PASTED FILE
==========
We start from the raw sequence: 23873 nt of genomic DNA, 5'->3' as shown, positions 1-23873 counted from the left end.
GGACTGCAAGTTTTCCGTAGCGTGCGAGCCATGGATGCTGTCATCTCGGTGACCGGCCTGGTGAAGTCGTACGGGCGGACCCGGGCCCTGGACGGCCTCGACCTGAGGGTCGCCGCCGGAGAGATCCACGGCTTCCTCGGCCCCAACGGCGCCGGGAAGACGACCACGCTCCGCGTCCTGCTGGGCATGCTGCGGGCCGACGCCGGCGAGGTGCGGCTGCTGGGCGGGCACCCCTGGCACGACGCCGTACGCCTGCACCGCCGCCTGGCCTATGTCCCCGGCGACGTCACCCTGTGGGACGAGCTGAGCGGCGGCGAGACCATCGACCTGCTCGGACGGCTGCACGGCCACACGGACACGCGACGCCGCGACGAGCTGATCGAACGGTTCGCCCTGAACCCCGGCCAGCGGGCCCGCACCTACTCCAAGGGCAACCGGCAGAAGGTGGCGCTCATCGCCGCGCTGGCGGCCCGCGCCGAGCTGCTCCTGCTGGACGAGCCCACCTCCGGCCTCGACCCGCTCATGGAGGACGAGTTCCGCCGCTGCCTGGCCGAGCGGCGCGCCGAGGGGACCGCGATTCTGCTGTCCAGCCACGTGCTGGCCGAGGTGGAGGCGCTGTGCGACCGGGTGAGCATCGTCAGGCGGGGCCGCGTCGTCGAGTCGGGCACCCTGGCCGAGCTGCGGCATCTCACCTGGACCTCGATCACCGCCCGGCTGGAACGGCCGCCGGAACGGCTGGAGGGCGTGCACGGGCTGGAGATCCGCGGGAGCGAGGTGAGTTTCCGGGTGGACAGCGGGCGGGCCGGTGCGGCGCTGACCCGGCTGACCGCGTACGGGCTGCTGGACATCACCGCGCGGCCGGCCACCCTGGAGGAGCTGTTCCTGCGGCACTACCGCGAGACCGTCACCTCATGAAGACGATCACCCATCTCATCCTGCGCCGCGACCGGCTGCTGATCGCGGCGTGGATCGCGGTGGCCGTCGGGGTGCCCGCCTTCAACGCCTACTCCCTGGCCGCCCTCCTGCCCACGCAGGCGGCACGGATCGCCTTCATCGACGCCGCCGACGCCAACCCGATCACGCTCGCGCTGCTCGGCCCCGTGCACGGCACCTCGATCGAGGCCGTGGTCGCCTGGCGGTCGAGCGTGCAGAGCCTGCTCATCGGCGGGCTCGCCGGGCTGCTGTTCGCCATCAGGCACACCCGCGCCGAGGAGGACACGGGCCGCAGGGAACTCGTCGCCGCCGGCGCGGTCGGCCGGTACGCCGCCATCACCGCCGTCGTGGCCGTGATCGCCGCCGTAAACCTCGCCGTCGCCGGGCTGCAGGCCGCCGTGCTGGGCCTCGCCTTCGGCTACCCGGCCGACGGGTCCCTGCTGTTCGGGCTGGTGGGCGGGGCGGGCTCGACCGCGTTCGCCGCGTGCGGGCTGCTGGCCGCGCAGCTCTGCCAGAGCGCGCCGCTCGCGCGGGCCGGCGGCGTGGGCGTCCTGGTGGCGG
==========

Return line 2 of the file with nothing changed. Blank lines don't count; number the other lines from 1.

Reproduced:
GGACTGCAAGTTTTCCGTAGCGTGCGAGCCATGGATGCTGTCATCTCGGTGACCGGCCTGGTGAAGTCGTACGGGCGGACCCGGGCCCTGGACGGCCTCGACCTGAGGGTCGCCGCCGGAGAGATCCACGGCTTCCTCGGCCCCAACGGCGCCGGGAAGACGACCACGCTCCGCGTCCTGCTGGGCATGCTGCGGGCCGACGCCGGCGAGGTGCGGCTGCTGGGCGGGCACCCCTGGCACGACGCCGTACGCCTGCACCGCCGCCTGGCCTATGTCCCCGGCGACGTCACCCTGTGGGACGAGCTGAGCGGCGGCGAGACCATCGACCTGCTCGGACGGCTGCACGGCCACACGGACACGCGACGCCGCGACGAGCTGATCGAACGGTTCGCCCTGAACCCCGGCCAGCGGGCCCGCACCTACTCCAAGGGCAACCGGCAGAAGGTGGCGCTCATCGCCGCGCTGGCGGCCCGCGCCGAGCTGCTCCTGCTGGACGAGCCCACCTCCGGCCTCGACCCGCTCATGGAGGACGAGTTCCGCCGCTGCCTGGCCGAGCGGCGCGCCGAGGGGACCGCGATTCTGCTGTCCAGCCACGTGCTGGCCGAGGTGGAGGCGCTGTGCGACCGGGTGAGCATCGTCAGGCGGGGCCGCGTCGTCGAGTCGGGCACCCTGGCCGAGCTGCGGCATCTCACCTGGACCTCGATCACCGCCCGGCTGGAACGGCCGCCGGAACGGCTGGAGGGCGTGCACGGGCTGGAGATCCGCGGGAGCGAGGTGAGTTTCCGGGTGGACAGCGGGCGGGCCGGTGCGGCGCTGACCCGGCTGACCGCGTACGGGCTGCTGGACATCACCGCGCGGCCGGCCACCCTGGAGGAGCTGTTCCTGCGGCACTACCGCGAGACCGTCACCTCATGAAGACGATCACCCATCTCATCCTGCGCCGCGACCGGCTGCTGATCGCGGCGTGGATCGCGGTGGCCGTCGGGGTGCCCGCCTTCAACGCCTACTCCCTGGCCGCCCTCCTGCCCACGCAGGCGGCACGGATCGCCTTCATCGACGCCGCCGACGCCAACCCGATCACGCTCGCGCTGCTCGGCCCCGTGCACGGCACCTCGATCGAGGCCGTGGTCGCCTGGCGGTCGAGCGTGCAGAGCCTGCTCATCGGCGGGCTCGCCGGGCTGCTGTTCGCCATCAGGCACACCCGCGCCGAGGAGGACACGGGCCGCAGGGAACTCGTCGCCGCCGGCGCGGTCGGCCGGTACGCCGCCATCACCGCCGTCGTGGCCGTGATCGCCGCCGTAAACCTCGCCGTCGCCGGGCTGCAGGCCGCCGTGCTGGGCCTCGCCTTCGGCTACCCGGCCGACGGGTCCCTGCTGTTCGGGCTGGTGGGCGGGGCGGGCTCGACCGCGTTCGCCGCGTGCGGGCTGCTGGCCGCGCAGCTCTGCCAGAGCGCGCCGCTCGCGCGGGCCGGCGGCGTGGGCGTCCTGGTGGCGG